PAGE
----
The lieutenant colonel of the 6th cavalry was L. M. Miller, who is now living at Ocala, Fla. and the major was the late Thomas B. Ferguson, of Greenville, one of the most gallant men who ever drew a sabre.
J. H. [Wm J Palmer, report to Maj G M Bascom, Hdqrs. Cavalry Division, Dist. of East Tennessee, Huntsville, Ala., May 24, 1865. The War of the rebellion: a complication of the Official records of the Union and Confederate Armies series 1, volume 49, part II, page 555] [transcribed from Cornell Making of America, 22 March 2013] Third. I desire to recommend for honorable mention and promotion the following officers of my command, to wit: ... Adjt. Josiah C. Reiff, for gallantry in the above-mentioned charge in front of Greensborough [on 11 April 1865], in which he wounded with the saber and captured Lieutenant-Colonel Johnson, commanding battalion of the Sixth [Third] South Carolina Cavalry; also for skill and success throughout the campaign in getting acquainted with and in clearly reporting the movements of the enemy. ...
[According to the Confederate service records available on Fold3 (accessed 22 March 2013), Thomas H Johnson served as captain of co K of the 3rd South Carolina Cavalry, and then as Lieutenant Colonel of the regiment. He was 36 years old when he mustered in, on 27 January 1862, at Fort Drayton, Red Bluff, South Carolina. That record includes the following letter from Johnson (pp.138-140 of the Fold3 records):]
Rock Hill SC April 20th 1865
To the Hon Jno C Breckenridge Secretary of War
Sir I have the honour to submit for your consideration the following state [sic] of facts. On the 11th Inst about 5 AM I was captured by the 15th Penna Cavl Lt Col Betz comd, about a mile from the village of Friendship, and about ten miles NW of Greensboro, Guildford County NC. The same day I was carried by my captors west of the Yadkin River, about forty two miles north of the place of capture. The next day I was carried by them about four miles in the same direction. Here my parole was offered to and accepted by me, and I took the following oath--
Hd Qrs 1st Brig Cavl Div Dist E S In the Field April 12 1865 I Lt Col T H Johnson do hereby solemly swear that I will not bear arms for nor assist in any manner the enemies of the United States styling themselves the Confederate States of America until duly exchanged as prisoner of war.
Sworn to before Lt R J Stewart Pro Mar It is proper to state that on being interogated [sic] by Brvt Brig Genl Palmer and Lt Col Betz, I stated that so far as my knowledge went, I regarded a parole under these circumstances as obligatory, as if every thing had been conducted through the regular channels, that Lt R J Stewart Provost Marshal who administered the oath stated that paroles of this sort were recognized by both Governments; and that I regarded escape or recapture improbable in the extreme; and the ability of my captors to carry me to Camp Chase Ohio, or any other of their prison camps, to be beyond question.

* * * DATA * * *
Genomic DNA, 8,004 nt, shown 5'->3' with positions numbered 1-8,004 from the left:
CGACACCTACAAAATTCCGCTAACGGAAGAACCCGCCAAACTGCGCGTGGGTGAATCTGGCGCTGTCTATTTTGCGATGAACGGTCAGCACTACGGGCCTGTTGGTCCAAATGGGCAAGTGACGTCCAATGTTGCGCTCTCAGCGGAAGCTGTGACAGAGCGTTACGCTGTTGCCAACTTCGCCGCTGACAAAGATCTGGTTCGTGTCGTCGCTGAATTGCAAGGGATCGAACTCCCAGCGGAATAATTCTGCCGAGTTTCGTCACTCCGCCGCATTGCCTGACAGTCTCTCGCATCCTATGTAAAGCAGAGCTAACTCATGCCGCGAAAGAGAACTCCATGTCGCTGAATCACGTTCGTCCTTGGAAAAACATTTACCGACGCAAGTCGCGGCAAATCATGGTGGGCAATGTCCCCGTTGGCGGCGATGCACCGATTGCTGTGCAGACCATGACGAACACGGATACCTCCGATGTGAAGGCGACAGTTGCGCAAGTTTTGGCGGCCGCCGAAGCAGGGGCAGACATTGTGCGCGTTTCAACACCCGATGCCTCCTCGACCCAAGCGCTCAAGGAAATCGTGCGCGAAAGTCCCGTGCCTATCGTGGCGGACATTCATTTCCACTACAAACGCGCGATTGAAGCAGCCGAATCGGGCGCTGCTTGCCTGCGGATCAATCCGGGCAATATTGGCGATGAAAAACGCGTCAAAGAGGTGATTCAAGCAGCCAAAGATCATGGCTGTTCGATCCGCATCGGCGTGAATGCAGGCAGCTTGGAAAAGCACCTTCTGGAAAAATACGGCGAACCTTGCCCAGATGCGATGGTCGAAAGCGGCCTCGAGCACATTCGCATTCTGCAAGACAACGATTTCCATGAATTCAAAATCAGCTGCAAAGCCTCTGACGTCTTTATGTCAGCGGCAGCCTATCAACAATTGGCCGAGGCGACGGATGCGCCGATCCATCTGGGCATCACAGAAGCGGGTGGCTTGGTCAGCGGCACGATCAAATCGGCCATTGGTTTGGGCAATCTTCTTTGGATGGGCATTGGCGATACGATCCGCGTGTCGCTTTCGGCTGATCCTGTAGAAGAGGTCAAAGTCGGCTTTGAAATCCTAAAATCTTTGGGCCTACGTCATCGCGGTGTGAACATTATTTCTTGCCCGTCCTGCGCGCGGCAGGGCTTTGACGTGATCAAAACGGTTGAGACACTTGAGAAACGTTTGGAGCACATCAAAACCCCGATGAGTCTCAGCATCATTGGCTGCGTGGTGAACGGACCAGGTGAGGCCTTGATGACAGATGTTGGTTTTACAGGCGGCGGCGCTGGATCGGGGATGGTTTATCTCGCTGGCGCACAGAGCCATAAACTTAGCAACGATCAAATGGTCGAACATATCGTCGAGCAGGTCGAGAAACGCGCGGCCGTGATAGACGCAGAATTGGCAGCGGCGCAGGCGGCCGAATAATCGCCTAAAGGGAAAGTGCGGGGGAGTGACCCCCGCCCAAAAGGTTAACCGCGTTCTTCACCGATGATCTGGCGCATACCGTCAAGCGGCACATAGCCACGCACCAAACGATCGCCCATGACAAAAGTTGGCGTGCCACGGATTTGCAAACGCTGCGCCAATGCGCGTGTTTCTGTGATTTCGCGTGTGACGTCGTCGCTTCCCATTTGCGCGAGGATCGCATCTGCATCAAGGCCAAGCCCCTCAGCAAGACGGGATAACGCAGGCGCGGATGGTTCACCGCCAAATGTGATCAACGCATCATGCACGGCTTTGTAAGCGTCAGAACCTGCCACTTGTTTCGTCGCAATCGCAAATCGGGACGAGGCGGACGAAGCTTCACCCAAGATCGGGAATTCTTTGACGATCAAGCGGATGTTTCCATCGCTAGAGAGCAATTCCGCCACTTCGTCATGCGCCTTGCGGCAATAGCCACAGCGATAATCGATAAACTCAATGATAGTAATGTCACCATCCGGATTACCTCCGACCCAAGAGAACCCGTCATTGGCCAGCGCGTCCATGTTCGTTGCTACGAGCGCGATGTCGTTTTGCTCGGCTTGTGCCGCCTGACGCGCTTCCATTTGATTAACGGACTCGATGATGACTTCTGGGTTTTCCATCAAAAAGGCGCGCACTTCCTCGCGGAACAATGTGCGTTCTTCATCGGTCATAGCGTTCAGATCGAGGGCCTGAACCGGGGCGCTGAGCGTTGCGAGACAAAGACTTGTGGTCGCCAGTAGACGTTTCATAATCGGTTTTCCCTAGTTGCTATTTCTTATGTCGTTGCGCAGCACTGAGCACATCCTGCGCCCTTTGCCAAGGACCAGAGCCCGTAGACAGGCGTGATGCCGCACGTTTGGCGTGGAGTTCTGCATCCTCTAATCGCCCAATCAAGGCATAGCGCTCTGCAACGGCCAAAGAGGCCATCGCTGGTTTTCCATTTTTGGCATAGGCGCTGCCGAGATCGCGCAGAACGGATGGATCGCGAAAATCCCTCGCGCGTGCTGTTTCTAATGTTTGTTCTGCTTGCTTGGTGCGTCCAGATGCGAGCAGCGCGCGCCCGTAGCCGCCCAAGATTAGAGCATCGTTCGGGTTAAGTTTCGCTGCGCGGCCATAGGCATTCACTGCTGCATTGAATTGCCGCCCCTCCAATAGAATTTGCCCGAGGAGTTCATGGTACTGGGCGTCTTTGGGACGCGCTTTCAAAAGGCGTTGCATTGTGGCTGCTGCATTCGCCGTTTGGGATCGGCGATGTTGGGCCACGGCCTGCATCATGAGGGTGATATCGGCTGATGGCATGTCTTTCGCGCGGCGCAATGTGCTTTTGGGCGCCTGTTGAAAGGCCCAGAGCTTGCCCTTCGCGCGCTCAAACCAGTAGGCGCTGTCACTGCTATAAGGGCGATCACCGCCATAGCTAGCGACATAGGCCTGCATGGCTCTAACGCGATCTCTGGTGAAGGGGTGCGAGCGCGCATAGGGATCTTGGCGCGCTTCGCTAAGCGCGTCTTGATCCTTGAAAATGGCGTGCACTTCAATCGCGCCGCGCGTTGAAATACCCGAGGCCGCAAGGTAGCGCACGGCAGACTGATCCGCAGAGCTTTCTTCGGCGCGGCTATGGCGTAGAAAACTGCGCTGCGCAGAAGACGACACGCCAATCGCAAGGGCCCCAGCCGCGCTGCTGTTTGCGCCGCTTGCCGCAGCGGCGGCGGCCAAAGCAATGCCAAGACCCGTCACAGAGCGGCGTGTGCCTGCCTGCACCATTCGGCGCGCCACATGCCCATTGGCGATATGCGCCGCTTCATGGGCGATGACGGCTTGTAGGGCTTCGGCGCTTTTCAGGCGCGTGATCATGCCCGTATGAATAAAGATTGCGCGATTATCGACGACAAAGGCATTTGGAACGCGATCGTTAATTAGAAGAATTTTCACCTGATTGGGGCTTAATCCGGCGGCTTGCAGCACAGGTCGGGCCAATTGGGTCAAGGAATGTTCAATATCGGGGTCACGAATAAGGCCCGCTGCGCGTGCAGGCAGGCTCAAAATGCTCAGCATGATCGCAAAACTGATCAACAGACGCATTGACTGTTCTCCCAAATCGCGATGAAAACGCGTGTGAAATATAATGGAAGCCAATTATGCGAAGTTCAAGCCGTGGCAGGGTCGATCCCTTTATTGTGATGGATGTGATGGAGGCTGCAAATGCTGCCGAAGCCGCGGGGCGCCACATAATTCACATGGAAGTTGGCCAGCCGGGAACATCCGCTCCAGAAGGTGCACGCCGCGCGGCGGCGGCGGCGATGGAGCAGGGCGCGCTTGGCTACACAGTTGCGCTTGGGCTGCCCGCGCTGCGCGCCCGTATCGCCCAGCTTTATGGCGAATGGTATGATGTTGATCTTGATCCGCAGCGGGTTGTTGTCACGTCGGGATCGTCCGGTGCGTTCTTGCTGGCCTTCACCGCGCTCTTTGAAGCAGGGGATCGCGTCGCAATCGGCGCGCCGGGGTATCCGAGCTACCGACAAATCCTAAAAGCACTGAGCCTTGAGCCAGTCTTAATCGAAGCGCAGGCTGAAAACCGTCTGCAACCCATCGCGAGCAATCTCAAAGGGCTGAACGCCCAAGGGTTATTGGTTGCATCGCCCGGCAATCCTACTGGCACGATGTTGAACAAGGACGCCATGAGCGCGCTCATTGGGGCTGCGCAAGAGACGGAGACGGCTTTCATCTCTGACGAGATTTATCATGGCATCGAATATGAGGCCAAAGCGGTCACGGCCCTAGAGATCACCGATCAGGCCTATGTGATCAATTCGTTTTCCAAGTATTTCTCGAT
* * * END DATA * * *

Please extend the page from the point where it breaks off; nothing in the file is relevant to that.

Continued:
As some doubts have been suggested in regard to the obligation of my oath, in consequence in consequence [sic] of the cartel agreed on by the two Governments, as to the positive laws of which I am uninformed; I would respectfully ask whether said oath is regarded by the Department as obligatory upon me. What is my duty in the premises [??] ? And in case the Department regards the oath taken by me as not obligatory, and I should be again captured in arms by the enemy, prior to my exchange, wheather [sic] I would receive from the United States the treatment of a prisoner of war, without reference to my former capture and parole
I have the honour to remain very Respectfully yours
Thos H Johnson Lt Col 3d So Ca Cavl [According to a family tree on Ancestry.com ('Stephen Rigg's tree of many branches', owner Stephen Rigg, accessed 23 March 2013), Johnson was Thomas Hewlett Johnson, born 1825, in Barnwell District, South Carolina, to Richard C Johnson and Elizabeth A Hewlett, and buried in Old Concord Baptist Church Cemetery, Appleton, Allendale County, South Carolina. He died after 1893 ['Carolina at the capital', State [Columbia South Carolina] Thursday 13 April 1893, page 1 (available on GenealogyBank)--claims that 'Col. Thomas H. Johnson, of Barnwell county' applied to be surveyor of customs at Beaufort]. According to another article, which I transcribed below, he died before--and apparently not long before--18 January 1897.]
['...Death of Col Thomas H. Johnson', Charleston News and Courier, Wednesday 20 January 1897, page 6 (transcribed from GenealogyBank, 23 March 2013)] Barnwell, January 18.--Special: In the death of Col Thomas H. Johnson of the Savannah River section of the county, a prominent and public-spirited citizen has passed away. He was lieutenant colonel in the Confederate service, and was a useful and determined leader in the revolution of 1876. He was a member of the House in 1880-82, and ended his days in peace and honor, leaving an honorable record as a heritage to his children.
- ↑ James Thompson (H) and Stephen Whinna (H) died of wounds received 18 June 1864; George S Phillips (H) died of wounds received at Hatcher's Run